Singapore’s Prime Minister Lee Hsien Loong has given a rare and candid interview to Ms Zou Yun of the China Media Group (CMG), in which he shared his personal journey and thoughts on his leadership.
The hour-long interview covered various topics such as foreign policy, geopolitics, and Singapore-China relations. However, it took a more personal turn, allowing viewers to learn more about the Prime Minister’s thoughts and feelings.
Regarding his decision to enter politics, 71-year-old PM Lee said, “I had the responsibility to come back to Singapore, be part of Singapore, and do what I could to help the country to succeed.”
He mentioned that he had studied mathematics during his undergraduate days at the University of Cambridge in Britain but decided to become a politician instead.
Ms Zou said, “Back in your days in Cambridge, some professors say they felt it was a pity for you to become a politician, not a mathematician, because you were back then a rising star in the world of math. Mr Prime Minister, have you ever regret about this choice?”
“I don’t regret. I was not a rising star. I was a promising student,” he told his interviewer, Ms Esther Zou.
PM Lee, who has been in government for almost 40 years and became the Prime Minister in 2004, spoke about the intellectual stimulation that comes with dealing with a wide range of issues, including keeping budgets balanced.
“The numbers have to work, but you must be able to make it work in terms which people can understand, accept and want to see,” he said. “What difference does it make to somebody’s life? Why does it matter to them?”
On building trust with Singaporeans, PM Lee said that it is an “unending task” and that it takes time to build that trust.
“Look and see what happens in different situations. Are you there for them or not? Are you still reliable under pressure? Do you have a message and hope for them? And gradually, you can build up. It takes time,” he said.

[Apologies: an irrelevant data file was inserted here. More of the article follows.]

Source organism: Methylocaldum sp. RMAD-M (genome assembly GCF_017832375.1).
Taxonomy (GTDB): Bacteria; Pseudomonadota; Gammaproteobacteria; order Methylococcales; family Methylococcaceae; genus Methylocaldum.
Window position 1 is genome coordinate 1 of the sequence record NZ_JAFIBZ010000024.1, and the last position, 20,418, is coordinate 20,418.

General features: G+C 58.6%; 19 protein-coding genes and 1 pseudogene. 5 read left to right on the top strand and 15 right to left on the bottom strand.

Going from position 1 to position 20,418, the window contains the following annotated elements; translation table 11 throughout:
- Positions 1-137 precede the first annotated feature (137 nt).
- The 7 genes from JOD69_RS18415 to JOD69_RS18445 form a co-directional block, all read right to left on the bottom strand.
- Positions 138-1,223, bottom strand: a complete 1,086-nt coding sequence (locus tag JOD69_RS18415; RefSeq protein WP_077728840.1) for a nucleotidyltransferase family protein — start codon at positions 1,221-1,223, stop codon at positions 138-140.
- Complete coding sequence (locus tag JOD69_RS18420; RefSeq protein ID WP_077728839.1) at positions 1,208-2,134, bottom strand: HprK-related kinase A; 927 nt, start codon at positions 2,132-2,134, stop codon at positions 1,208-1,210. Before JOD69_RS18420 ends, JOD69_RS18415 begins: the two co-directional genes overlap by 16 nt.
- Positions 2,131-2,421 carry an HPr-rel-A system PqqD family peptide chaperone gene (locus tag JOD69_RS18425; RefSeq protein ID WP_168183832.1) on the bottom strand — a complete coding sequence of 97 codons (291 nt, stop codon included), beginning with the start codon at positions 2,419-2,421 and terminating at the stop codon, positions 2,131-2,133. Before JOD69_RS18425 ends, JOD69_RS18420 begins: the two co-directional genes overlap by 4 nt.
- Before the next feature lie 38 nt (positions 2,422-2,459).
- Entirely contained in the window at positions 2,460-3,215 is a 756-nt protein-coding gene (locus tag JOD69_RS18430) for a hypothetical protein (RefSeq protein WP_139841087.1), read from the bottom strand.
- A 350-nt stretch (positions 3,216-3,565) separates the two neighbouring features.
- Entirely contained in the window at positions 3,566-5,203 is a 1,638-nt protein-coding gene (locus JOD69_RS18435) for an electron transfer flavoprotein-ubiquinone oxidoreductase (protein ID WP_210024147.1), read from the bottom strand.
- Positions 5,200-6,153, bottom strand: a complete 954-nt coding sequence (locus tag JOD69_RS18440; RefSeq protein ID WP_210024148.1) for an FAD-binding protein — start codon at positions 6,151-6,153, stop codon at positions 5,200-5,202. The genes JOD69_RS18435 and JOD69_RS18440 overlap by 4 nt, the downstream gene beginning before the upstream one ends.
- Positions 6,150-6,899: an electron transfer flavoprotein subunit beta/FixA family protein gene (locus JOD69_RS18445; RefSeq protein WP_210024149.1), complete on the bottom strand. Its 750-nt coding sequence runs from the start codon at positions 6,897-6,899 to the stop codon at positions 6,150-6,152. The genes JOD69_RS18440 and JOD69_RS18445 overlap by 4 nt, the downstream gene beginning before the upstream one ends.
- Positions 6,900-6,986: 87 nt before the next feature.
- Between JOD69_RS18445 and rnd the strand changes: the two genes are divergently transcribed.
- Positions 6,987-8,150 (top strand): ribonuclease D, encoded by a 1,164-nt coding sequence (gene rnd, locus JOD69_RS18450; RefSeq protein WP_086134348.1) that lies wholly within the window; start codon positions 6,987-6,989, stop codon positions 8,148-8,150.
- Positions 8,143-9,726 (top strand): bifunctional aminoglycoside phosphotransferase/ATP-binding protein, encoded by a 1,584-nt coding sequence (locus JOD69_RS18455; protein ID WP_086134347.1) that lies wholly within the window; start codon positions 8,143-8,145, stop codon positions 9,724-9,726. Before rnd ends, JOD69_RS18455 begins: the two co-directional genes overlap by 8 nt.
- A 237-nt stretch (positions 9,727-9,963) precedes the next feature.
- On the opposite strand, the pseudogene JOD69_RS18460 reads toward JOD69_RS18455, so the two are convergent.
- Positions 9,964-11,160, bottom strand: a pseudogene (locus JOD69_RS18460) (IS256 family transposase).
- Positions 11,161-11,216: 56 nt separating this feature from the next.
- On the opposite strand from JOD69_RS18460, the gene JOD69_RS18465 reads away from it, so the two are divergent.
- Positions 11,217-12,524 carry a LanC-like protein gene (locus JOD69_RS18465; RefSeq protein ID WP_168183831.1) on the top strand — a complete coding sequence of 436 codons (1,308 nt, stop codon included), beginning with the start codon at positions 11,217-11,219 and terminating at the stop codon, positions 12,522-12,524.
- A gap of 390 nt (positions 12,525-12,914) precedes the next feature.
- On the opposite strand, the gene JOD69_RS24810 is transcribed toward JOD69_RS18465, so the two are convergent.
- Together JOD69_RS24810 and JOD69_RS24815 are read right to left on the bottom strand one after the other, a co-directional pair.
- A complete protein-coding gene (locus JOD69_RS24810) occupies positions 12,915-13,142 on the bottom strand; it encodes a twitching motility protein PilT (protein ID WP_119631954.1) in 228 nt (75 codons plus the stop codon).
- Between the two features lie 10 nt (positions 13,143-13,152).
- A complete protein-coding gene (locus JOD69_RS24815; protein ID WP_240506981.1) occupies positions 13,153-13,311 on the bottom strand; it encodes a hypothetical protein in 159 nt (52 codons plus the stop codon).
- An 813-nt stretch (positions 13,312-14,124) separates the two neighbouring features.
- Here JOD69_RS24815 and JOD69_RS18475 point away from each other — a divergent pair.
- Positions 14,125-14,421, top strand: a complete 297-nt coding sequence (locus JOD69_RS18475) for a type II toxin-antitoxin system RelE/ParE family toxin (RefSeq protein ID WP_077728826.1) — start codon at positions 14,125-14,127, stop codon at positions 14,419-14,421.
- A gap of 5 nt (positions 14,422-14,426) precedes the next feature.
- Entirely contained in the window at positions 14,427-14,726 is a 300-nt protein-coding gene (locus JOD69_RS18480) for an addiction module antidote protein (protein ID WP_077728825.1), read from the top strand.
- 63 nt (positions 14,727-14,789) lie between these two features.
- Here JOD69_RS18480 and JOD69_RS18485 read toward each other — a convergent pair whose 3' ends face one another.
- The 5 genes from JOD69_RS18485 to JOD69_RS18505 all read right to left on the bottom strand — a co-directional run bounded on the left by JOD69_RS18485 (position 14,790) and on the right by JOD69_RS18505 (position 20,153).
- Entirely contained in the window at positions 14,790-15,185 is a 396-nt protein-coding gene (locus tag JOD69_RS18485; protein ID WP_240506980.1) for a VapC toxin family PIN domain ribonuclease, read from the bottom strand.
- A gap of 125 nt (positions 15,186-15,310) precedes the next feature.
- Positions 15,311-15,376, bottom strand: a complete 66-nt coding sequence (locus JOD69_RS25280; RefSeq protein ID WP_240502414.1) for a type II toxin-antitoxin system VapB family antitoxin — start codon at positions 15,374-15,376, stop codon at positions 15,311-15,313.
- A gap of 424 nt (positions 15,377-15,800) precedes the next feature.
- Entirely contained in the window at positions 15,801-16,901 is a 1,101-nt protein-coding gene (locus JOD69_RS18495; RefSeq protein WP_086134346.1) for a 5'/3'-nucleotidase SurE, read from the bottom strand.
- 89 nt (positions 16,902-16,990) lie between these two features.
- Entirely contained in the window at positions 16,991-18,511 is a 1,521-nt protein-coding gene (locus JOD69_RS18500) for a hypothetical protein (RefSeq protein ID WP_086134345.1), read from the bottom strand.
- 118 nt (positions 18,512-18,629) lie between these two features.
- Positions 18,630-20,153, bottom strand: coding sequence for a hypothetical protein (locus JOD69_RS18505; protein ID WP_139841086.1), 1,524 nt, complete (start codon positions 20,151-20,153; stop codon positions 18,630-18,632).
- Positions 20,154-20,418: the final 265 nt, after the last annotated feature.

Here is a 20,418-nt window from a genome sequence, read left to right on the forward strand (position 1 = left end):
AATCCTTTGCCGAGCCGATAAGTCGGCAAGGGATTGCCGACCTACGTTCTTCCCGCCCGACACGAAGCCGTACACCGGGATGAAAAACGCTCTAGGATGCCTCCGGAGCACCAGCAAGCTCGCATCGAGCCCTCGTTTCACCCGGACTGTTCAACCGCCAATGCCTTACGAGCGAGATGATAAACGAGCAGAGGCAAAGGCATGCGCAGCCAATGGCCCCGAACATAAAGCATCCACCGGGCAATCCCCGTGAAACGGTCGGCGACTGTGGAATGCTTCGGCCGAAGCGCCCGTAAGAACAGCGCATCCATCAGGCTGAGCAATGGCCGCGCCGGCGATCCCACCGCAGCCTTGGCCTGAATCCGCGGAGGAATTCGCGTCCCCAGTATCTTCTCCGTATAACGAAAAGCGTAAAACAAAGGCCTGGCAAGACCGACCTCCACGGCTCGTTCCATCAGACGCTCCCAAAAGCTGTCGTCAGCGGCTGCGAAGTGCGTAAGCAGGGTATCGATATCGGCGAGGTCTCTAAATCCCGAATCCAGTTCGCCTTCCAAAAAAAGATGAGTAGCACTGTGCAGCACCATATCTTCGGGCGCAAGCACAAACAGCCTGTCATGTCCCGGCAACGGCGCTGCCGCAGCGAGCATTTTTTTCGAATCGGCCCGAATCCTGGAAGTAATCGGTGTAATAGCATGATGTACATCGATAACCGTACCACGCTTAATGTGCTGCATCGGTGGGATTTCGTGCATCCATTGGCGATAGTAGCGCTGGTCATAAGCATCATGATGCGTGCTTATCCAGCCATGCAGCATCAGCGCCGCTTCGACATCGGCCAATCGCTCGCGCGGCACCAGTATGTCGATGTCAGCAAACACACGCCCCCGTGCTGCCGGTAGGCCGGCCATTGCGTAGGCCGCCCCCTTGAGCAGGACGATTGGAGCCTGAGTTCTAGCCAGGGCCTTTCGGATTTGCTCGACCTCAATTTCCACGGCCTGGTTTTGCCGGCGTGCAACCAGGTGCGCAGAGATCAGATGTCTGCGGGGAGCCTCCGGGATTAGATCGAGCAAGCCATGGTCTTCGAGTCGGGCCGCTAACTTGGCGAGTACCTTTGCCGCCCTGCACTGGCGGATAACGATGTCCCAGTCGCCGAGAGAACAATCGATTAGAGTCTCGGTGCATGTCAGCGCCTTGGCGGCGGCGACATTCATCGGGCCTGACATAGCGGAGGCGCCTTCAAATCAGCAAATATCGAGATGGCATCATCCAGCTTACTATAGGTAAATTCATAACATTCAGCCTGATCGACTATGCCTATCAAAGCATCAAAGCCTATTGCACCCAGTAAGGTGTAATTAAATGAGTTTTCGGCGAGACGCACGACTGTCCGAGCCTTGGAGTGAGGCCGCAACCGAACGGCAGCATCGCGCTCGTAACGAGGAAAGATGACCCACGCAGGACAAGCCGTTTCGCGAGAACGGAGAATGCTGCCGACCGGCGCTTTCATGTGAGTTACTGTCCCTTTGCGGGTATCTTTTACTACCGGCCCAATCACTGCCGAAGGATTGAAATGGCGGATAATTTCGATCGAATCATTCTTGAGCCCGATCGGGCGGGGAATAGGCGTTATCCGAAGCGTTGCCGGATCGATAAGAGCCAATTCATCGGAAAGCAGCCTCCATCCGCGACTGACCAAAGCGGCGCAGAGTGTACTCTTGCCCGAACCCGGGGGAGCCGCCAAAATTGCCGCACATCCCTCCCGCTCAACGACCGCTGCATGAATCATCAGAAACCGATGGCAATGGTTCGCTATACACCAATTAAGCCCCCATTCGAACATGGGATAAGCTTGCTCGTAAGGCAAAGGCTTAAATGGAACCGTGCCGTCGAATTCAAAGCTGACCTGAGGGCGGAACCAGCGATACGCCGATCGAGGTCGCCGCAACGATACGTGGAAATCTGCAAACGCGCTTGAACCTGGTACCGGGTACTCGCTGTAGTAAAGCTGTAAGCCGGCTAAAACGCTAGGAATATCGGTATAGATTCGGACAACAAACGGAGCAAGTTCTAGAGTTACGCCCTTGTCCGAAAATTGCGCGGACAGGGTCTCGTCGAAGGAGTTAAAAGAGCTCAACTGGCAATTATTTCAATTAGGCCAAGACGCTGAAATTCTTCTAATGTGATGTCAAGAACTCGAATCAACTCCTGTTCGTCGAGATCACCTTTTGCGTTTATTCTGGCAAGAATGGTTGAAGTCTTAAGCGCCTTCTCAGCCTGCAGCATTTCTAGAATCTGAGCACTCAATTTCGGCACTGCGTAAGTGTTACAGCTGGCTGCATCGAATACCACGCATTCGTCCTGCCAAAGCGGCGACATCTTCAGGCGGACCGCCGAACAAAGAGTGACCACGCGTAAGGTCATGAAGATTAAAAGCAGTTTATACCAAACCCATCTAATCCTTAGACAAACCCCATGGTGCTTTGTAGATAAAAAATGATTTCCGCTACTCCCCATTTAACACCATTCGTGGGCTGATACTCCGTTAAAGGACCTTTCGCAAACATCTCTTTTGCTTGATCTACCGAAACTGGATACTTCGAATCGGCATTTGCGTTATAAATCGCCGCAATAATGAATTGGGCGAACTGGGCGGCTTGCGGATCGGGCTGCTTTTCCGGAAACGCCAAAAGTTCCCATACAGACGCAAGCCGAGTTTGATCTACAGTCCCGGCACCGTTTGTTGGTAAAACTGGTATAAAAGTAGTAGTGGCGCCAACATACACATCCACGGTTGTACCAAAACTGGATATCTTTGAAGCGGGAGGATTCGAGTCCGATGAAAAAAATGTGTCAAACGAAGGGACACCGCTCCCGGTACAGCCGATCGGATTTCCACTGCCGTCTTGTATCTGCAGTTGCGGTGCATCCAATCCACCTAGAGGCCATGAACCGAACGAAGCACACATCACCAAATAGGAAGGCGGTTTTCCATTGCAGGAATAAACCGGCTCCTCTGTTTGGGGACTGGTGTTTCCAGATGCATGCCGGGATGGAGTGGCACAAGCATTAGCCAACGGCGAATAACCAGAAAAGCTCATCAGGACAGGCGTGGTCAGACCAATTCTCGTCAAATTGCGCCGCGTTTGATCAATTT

PM Lee’s illustrious military career
PM Lee was enlisted with the Singapore Armed Forces (SAF) in 1971, and after his enlistment, he enrolled in Cambridge University’s Trinity College and graduated in 1974 as the senior wrangler.
The son of Singapore’s founding Prime Minister, the late Lee Kuan Yew, then came back to Singapore and served as a commissioned officer between 1974 and 1984, and held various staff and command posts, including Director of the Joint Operations and Plans Directorate, and Chief of Staff of the General Staff.
PM Lee rose quickly through the ranks in the Singapore Army.
In fact, it was so fast that he became the youngest brigadier-general (BG) in Singapore’s history after his promotion in July 1983 at the age of 31.
Notably, he was put in command of the rescue operations for the Sentosa cable car disaster on 29 January 1983 which he was given credit—while some criticised his lack of decisiveness which resulted in hours before any rescue attempt was made.
PM Lee served as commanding officer of the 23rd Battalion Singapore Artillery in the Singapore Army before he left the SAF in 1984 for politics at the age of 32.
So while PM Lee – currently the highest-paid Prime Minister in the world – said he never regretted going into politics instead of mathematics, he never really had the opportunity or the time to do so.
After all, he spent 13 years in the military, with five years in Cambridge and Harvard, before choosing to contest as a candidate in 1984.